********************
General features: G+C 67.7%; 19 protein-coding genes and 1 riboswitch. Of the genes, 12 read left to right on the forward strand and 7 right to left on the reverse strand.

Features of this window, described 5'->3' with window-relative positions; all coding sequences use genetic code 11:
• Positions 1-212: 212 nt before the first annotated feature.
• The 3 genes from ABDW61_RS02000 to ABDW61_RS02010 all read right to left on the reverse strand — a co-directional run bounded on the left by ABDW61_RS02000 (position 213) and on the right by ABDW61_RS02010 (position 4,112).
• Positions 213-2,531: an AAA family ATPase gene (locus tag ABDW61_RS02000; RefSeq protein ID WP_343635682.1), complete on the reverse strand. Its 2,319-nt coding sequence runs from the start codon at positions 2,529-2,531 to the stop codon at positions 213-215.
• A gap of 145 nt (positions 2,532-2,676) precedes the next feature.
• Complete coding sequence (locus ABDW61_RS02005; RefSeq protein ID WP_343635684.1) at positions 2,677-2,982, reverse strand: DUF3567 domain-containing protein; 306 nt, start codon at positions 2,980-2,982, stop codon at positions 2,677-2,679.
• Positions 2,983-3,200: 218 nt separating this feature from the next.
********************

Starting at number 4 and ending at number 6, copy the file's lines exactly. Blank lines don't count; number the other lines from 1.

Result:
• The 3 genes from ABDW61_RS02000 to ABDW61_RS02010 all read right to left on the reverse strand — a co-directional run bounded on the left by ABDW61_RS02000 (position 213) and on the right by ABDW61_RS02010 (position 4,112).
• Positions 213-2,531: an AAA family ATPase gene (locus tag ABDW61_RS02000; RefSeq protein ID WP_343635682.1), complete on the reverse strand. Its 2,319-nt coding sequence runs from the start codon at positions 2,529-2,531 to the stop codon at positions 213-215.
• A gap of 145 nt (positions 2,532-2,676) precedes the next feature.